Worsley: Immigration reform important to economic growth - East Valley Tribune: Columnists

Worsley: Immigration reform important to economic growth

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Sen. Bob Worsley, R-Mesa, was elected in 2012 to represent legislative district 25 in the Arizona Senate. Worsley’s entrepreneureal accomplishments include being the founder of SkyMall.

Posted: Monday, March 18, 2013 9:12 am | Updated: 7:23 pm, Fri Mar 29, 2013.

We in the conservative movement are still licking our wounds from the last election. As we do some soul-searching, it should be easy to answer one question: Do we side with those who think no tax is high enough, or are we on the side of America’s entrepreneurs, professionals, farmers, ranchers and small business owners?

We have always been on the side of America’s hard-working optimists — the ones who think we are headed for something better. The people who dig deep, invest for the future, and make good things happen.

So why, for so long, have we let ourselves be on the side that opposes immigration reform?

We know that the system is broken. Our immigration system takes freshly minted business students, scientists, and engineers and kicks them out of the country, telling them to come back in five years (or more) — their only offense being they were born in another country. Many of them come here prepared to start businesses and professional careers, and they study in American colleges. Sending them back to their home countries sends their skills along with them.

Business leaders understand this. Recent surveys show that the vast majority of business leaders agree that our immigration system makes it too hard for people to come here and stay legally. And, most in the business community agree that we need immigrants to help ensure our country’s economic success.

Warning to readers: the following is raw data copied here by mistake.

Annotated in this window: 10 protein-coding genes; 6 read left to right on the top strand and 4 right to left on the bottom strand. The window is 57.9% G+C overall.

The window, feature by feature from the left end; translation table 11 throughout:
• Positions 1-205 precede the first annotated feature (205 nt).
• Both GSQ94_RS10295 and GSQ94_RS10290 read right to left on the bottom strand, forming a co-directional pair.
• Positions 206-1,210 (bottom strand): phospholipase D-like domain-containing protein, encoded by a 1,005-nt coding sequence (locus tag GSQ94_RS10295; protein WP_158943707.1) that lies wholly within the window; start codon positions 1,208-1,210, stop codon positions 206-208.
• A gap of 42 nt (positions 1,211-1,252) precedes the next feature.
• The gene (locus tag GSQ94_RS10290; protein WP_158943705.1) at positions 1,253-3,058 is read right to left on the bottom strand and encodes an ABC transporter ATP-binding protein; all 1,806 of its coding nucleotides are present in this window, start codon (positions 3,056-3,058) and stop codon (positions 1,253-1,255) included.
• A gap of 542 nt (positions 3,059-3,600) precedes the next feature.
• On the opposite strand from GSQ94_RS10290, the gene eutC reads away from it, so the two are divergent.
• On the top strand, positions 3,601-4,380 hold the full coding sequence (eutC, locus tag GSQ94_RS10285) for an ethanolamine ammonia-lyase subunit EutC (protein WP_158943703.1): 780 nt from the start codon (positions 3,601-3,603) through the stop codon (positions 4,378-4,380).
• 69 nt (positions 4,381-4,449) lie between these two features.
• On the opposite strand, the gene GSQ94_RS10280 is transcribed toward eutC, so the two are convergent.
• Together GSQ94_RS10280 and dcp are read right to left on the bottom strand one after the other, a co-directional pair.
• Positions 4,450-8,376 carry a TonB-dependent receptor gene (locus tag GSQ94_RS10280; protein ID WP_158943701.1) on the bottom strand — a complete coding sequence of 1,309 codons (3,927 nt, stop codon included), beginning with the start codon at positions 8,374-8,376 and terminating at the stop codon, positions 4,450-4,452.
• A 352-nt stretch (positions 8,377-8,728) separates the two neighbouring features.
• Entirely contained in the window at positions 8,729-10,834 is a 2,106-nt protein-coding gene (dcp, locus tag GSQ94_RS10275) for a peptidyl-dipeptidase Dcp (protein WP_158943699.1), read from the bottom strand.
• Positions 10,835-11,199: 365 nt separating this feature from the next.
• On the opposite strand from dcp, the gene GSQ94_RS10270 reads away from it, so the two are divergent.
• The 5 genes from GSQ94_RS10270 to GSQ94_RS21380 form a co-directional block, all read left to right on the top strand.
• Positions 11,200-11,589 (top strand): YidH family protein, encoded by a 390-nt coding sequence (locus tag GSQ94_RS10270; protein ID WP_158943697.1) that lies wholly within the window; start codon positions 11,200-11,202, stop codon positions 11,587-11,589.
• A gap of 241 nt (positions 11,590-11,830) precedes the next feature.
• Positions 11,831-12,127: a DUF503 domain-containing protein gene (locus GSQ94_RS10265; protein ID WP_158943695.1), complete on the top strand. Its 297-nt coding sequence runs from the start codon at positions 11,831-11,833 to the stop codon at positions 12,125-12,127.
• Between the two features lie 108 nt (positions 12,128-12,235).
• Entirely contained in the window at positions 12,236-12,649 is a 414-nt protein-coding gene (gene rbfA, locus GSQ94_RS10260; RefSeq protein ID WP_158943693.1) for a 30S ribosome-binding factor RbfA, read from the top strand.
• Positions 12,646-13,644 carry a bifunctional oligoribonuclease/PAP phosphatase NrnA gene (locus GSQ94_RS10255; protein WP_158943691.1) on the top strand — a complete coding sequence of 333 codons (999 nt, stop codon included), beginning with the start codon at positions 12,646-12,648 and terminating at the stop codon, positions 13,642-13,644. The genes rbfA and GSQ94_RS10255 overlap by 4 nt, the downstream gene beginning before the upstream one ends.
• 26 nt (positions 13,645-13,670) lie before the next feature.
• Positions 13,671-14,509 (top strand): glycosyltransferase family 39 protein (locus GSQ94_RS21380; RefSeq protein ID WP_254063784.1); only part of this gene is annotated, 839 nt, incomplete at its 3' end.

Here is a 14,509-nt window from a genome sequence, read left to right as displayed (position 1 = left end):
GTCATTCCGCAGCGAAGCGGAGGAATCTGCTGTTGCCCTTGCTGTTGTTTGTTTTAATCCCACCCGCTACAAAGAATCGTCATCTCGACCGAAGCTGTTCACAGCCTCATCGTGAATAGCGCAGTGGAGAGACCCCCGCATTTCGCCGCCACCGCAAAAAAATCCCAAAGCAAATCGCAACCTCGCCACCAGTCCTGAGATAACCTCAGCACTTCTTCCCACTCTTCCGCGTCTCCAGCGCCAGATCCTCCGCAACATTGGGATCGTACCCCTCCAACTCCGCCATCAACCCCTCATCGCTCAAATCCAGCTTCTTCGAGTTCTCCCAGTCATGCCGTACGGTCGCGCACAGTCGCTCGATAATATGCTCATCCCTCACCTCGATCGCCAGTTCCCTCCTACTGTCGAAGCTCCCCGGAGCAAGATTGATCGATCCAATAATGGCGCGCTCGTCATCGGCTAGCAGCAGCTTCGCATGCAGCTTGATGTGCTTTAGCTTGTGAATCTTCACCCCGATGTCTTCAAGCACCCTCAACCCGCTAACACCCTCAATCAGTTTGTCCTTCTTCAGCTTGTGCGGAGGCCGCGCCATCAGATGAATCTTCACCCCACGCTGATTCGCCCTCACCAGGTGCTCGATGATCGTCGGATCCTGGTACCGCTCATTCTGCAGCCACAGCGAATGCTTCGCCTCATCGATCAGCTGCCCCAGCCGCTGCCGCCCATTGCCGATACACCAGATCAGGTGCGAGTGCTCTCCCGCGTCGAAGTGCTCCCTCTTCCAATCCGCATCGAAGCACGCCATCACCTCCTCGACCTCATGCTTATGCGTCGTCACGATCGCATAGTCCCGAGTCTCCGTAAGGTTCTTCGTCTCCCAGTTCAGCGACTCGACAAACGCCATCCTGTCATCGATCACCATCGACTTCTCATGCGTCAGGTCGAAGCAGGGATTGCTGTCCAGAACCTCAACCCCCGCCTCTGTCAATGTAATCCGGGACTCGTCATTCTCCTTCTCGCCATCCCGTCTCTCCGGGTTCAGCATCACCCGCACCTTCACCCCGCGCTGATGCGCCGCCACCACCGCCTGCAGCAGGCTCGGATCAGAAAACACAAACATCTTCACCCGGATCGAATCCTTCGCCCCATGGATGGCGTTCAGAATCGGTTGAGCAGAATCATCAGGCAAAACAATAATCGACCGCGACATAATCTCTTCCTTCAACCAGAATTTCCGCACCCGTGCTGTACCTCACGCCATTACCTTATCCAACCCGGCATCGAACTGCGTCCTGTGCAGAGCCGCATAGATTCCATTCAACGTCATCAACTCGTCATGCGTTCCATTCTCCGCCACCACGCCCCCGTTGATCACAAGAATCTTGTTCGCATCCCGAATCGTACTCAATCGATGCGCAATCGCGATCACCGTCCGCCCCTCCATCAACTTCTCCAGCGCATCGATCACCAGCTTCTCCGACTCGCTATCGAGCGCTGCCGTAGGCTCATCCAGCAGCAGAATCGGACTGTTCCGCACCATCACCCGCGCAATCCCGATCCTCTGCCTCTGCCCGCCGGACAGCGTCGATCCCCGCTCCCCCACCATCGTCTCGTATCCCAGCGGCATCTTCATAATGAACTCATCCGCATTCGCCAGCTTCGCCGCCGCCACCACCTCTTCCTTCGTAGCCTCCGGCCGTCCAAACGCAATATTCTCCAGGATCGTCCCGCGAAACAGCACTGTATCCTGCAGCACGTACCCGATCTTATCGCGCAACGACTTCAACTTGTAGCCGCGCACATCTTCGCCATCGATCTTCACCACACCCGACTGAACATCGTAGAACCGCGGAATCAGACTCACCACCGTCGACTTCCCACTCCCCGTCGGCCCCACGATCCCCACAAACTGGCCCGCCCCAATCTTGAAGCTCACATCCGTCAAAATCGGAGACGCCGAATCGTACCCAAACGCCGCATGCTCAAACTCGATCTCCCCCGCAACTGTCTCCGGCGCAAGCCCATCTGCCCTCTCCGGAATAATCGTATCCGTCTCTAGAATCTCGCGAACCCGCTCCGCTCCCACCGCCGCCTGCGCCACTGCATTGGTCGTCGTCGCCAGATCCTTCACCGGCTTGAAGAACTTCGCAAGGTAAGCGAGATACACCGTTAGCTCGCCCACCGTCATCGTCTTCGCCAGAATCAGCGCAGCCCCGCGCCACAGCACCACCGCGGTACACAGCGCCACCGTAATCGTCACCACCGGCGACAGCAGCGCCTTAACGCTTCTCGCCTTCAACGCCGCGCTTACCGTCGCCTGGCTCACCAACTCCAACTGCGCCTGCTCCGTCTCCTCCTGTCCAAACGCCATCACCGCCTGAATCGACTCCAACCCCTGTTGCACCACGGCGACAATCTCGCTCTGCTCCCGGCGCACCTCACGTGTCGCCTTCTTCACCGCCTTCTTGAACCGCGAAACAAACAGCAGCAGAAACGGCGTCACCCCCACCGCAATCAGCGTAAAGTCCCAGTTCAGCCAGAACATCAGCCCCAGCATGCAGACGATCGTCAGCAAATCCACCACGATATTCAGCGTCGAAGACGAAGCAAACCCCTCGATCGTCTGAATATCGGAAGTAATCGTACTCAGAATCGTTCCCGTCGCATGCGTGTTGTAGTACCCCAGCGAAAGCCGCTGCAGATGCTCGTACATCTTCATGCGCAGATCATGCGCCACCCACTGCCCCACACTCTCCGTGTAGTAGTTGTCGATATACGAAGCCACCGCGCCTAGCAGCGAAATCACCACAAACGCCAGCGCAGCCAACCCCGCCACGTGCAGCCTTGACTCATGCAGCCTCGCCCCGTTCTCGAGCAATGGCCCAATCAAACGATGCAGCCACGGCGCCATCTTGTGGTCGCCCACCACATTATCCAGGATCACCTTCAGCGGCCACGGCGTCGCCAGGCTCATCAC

If we have smart, skilled, U.S.-trained people knocking on the door, wanting to work here and expand our economy, we can’t afford to slam the door in their faces. Increasing taxes and Washington’s inability to rein in spending makes it tough enough for business owners. We can’t make matters worse by chasing out people who willingly want to pay American taxes and build America’s private sector.

We need high fences and wide gates in our immigration system. Today’s system is the opposite: Too hard for people who take the right path, and too porous for the ones who cheat. Fixing the system isn’t just smart, it’s necessary.

It’s a winning issue for conservatives. Nobody becomes an entrepreneur and then demands higher taxes and tougher regulations. People don’t become partners in small businesses just hoping to see big government quash their dreams with tax hikes and reckless spending. The optimists are our natural conservative constituency. We want those people here, today, in America — not going home to other economies that are competing with us in the global marketplace.

Immigrants are people who take risks. They risk coming to a new country, having to learn a new language, make new friends and find new opportunities for their families. Taking risks is inherent in the American spirit. For generations, immigrants have come to the U.S. in search of the American Dream. It is through this adventurous spirit and belief in a better tomorrow that has made America the great melting pot of entrepreneurs and risk-takers that it is today.

Being an American isn’t about the color of your skin or where you were born. It’s about the principles you hold close to your heart: opportunity, freedom, innovation, and a better tomorrow.

We need secure borders and better systems for employment verification. We also need more opportunities for skilled immigrants to come here, streamlined programs for seasonal workers, and a path to legal status for the people who are already here, no matter how they came. These common-sense fixes for America’s broken immigration system aren’t just good for the conservative movement, they’re good for the country.

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